Photo: Tierra Mallorca on Unsplash

Photo: Tierra Mallorca on Unsplash

Where job creation in Canada begins

It’s important to examine how job growth has been spread across this large and diverse country

Canada’s economy has generated millions of new jobs over the last two decades, with the total number of employed people nationwide growing by 4.1 million between 2001 and 2019 (a 27.6 per cent increase).

Though growth in employment is unambiguously positive, it is important to examine how job growth has been spread across this large country’s diverse communities and local economies.

It is equally important to investigate how communities have responded to varying growth pressures associated with differing levels of economic and, thus, employment growth, notably by housing a growing workforce affordably.

In this study, we start by comparing the evolution of net job growth across 33 Canadian metropolitan areas between 2001 and 2019.

Unsurprisingly, Canada’s three largest metropolitan areas (Toronto, Montreal, and Vancouver) led the country in absolute job-growth numbers over this period.

However, the regions with the fastest job growth rates were located primarily in the Prairies, led by Saskatoon, Calgary, and Edmonton—all three grew almost twice as fast as the national average.

However, this rapid rate of growth in the Prairies reflects rapid economic growth in the 2000s and early 2010s, as commodity price volatility and regulatory challenges for the energy sector contributed to a significant slowdown in job growth since 2015.

Mirroring this slowdown in the Prairies was an acceleration in job growth in Toronto and Vancouver, with the latter surpassing Montreal in absolute job growth since the middle of last decade.

In fact, since 2015, the Toronto-Vancouver tandem grew by an average of more than 120,000 net new jobs per year, accounting for almost half of nationwide job creation over the same period.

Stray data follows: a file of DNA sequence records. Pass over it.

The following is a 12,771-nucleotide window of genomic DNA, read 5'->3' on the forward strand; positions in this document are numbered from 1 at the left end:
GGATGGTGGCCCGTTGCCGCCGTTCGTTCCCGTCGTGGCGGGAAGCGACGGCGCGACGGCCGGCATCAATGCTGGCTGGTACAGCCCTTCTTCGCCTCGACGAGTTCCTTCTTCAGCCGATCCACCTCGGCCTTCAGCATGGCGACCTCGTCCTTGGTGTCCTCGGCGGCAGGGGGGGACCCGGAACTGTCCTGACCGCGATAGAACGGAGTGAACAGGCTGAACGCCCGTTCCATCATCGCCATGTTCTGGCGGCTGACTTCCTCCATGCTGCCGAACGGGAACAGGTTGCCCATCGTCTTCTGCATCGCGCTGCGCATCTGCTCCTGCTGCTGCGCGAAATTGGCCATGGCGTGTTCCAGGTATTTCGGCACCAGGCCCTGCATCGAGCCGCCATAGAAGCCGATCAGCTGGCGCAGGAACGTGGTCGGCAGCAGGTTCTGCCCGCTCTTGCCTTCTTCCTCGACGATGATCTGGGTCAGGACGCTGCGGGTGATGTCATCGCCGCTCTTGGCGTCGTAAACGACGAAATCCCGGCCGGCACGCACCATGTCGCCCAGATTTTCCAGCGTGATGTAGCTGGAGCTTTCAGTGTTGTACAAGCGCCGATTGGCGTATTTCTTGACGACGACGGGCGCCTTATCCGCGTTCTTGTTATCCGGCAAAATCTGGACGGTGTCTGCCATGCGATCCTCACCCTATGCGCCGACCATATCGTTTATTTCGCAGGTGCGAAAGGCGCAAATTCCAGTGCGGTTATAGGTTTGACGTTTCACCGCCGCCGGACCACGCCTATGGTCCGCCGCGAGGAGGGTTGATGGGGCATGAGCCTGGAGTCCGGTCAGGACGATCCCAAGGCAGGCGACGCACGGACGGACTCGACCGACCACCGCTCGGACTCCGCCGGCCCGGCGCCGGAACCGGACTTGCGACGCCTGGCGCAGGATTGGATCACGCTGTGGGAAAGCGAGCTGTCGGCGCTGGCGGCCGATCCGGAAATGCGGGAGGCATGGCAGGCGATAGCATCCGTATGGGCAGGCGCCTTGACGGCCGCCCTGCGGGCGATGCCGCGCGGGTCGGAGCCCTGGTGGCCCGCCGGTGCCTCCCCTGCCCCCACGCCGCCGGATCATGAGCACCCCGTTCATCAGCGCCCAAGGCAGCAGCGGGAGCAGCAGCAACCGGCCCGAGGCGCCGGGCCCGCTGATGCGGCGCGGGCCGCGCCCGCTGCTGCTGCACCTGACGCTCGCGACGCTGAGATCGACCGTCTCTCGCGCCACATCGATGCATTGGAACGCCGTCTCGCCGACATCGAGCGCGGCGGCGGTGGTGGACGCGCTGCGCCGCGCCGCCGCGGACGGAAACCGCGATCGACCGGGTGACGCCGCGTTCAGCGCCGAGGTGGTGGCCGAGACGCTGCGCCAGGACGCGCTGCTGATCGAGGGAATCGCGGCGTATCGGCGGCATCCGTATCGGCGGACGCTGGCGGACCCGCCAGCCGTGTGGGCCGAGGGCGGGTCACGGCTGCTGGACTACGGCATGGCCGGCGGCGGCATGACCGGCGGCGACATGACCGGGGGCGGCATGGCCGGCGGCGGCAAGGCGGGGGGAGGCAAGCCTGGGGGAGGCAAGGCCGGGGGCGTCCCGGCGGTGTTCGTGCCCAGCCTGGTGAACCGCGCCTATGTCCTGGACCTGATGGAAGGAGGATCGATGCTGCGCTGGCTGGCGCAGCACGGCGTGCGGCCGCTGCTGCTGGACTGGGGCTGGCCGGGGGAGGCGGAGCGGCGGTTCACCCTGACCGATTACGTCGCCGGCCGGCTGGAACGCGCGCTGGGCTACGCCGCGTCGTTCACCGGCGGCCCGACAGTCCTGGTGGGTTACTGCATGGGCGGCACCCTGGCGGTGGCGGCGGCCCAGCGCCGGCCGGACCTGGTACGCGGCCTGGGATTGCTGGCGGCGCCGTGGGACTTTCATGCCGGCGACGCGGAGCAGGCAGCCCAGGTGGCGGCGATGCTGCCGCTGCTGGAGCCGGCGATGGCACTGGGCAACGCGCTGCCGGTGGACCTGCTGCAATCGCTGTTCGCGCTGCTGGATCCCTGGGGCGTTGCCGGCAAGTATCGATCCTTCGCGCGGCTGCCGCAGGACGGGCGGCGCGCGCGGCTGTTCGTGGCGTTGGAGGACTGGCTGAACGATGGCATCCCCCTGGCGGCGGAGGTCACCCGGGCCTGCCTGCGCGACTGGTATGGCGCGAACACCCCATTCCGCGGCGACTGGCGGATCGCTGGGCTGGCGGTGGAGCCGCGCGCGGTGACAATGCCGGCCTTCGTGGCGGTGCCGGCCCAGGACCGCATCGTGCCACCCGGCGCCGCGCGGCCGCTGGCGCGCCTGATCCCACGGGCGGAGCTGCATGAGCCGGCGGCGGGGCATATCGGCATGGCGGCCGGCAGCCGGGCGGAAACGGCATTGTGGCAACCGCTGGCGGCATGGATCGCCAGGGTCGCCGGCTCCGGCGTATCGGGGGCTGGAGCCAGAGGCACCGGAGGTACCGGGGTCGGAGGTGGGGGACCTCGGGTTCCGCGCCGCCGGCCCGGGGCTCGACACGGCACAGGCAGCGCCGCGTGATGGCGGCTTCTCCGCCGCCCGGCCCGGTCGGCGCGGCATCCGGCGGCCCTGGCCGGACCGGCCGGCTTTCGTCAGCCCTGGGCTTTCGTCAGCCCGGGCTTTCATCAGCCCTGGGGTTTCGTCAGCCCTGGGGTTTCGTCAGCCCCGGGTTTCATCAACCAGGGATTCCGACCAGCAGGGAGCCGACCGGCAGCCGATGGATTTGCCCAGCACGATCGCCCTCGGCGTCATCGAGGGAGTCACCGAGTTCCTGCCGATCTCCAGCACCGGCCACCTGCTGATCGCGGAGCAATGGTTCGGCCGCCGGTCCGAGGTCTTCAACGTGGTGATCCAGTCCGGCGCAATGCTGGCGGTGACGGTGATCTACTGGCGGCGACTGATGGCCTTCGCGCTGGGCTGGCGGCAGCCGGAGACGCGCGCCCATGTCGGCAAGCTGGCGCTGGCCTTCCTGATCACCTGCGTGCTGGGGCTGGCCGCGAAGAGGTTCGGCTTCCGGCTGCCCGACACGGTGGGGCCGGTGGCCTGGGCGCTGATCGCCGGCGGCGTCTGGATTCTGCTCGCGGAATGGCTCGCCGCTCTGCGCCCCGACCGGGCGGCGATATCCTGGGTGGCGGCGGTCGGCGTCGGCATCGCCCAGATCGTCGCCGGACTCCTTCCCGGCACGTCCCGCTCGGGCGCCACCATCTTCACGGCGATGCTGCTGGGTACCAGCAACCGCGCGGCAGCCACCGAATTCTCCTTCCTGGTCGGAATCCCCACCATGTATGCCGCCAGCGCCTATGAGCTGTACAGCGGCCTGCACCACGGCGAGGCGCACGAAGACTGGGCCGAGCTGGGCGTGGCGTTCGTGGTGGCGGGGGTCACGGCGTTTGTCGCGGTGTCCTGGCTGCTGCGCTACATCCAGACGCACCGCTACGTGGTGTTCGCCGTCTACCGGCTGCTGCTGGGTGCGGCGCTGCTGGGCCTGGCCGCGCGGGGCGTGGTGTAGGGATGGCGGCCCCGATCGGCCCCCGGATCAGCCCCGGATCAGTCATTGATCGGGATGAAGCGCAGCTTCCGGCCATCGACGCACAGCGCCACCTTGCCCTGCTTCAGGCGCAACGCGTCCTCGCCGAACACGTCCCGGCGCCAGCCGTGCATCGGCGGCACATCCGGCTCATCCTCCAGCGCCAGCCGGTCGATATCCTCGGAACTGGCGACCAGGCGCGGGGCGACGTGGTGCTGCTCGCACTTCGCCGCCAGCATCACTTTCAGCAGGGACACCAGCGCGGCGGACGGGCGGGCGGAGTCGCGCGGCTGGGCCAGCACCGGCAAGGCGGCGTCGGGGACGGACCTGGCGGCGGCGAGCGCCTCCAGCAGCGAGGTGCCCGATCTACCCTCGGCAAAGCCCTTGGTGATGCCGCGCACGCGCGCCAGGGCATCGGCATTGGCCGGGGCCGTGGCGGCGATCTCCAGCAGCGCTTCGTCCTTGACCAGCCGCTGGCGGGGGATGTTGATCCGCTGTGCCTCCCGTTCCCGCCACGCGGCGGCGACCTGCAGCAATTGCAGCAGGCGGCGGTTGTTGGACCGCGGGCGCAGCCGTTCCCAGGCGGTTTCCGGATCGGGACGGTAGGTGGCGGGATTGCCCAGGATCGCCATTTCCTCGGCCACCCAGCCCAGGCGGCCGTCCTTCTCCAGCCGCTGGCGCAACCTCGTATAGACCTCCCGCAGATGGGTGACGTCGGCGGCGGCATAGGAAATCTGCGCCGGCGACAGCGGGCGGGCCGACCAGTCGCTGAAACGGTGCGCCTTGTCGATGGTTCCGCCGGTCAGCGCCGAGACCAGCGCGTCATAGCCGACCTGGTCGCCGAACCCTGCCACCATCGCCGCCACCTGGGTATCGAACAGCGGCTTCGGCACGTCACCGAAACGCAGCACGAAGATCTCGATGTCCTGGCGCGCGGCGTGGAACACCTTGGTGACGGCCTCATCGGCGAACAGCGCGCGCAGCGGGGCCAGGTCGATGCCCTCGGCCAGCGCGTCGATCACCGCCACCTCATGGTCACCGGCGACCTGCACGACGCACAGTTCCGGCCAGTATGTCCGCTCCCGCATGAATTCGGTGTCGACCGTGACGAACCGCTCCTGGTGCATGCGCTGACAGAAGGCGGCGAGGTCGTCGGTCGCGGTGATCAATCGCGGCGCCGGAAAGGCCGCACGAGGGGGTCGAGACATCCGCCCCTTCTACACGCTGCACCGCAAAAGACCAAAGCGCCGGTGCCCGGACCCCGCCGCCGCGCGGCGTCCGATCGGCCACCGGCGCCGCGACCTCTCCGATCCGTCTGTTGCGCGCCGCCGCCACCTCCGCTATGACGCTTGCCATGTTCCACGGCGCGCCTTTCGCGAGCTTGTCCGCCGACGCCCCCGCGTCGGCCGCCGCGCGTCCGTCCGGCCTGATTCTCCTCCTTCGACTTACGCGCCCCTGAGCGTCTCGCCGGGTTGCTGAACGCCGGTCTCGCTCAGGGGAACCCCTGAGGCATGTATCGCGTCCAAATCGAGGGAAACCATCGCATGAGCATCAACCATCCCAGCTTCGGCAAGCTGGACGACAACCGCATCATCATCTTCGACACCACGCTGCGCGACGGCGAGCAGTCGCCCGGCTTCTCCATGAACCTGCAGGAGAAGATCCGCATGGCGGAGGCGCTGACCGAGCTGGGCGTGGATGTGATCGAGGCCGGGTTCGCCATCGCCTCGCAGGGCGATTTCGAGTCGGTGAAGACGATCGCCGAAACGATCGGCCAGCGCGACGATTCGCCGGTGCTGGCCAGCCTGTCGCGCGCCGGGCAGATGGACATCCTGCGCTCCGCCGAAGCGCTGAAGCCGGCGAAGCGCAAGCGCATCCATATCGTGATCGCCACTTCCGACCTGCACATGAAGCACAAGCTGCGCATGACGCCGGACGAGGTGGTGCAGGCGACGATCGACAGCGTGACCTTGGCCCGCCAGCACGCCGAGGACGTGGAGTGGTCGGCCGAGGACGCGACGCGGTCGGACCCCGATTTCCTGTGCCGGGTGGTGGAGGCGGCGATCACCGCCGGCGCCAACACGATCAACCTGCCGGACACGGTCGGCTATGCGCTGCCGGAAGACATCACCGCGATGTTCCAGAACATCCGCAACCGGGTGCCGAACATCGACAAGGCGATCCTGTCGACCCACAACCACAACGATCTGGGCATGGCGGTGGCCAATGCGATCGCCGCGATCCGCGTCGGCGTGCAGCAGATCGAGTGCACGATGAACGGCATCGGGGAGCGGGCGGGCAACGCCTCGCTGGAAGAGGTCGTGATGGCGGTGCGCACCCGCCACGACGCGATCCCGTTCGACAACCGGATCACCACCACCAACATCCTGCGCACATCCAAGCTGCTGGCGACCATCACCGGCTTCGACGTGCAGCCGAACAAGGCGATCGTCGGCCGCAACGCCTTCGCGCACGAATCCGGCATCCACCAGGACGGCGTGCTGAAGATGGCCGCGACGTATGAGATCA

Next, to examine how these two regions’ housing markets have responded to growing demand for owner-occupied and rental homes that is partly the result of accelerating job creation during the 2010s, we compare how home prices and rental vacancy rates evolved over the past decade in Canada’s six largest (more than one million inhabitants) metropolitan areas.

We find that home prices in Toronto and Vancouver approximately doubled between 2010 and 2019, far outpacing Ottawa and Montreal, where they grew half as fast, and Calgary and Edmonton, where prices grew at between one eighth and one tenth the rate of Toronto and Vancouver.

Similarly, rental vacancy rates—which were already low in Toronto and Vancouver at the beginning of the 2010s—fell from approximately two per centto around one per cent indicating a severe (and worsening) shortage of rental homes.

Combined with rapid appreciation of home prices, falling rental vacancy rates suggest these two regions have encountered difficulties accommodating growing demand for housing over the last decade, raising important questions about the state of housing supply in both metropolitan areas.

We finish by comparing the combined rate of job growth in Toronto and Vancouver to their combined rate of housing starts—a measure of the responsiveness of the housing market to growing demand.

Despite the rapid increase in job growth—from roughly 70,000 net new jobs annually between 2010 and 2014 to roughly 120,000 between 2015 and 2019—the increase in housing starts has not kept pace.

It is likely, therefore, that a lagging housing supply in these two regions is contributing to eroding housing affordability.

Though accelerating job growth in the Toronto and Vancouver metropolitan areas is a clear sign of economic success for these regions, the fact that it is accompanied by rapid appreciation of home prices and falling rental vacancy rates should be concerning to Canadians and their policy makers at all levels of government.

If the lion’s share of job opportunities are emerging in select regions where high housing costs erode or negate the financial gains from such opportunities, the national economy and indeed the ladder of social mobility could be obstructed.

It is therefore of clear economic importance to Canada that these regions further increase the supply of homes available to current and future workers and their families.

By Josef Filipowicz, local government and housing policy specialist with the Canada Mortgage and Housing Corporation, and Steve Lafleur, senior policy analyst, Fraser Institute.

economic growtheconomics

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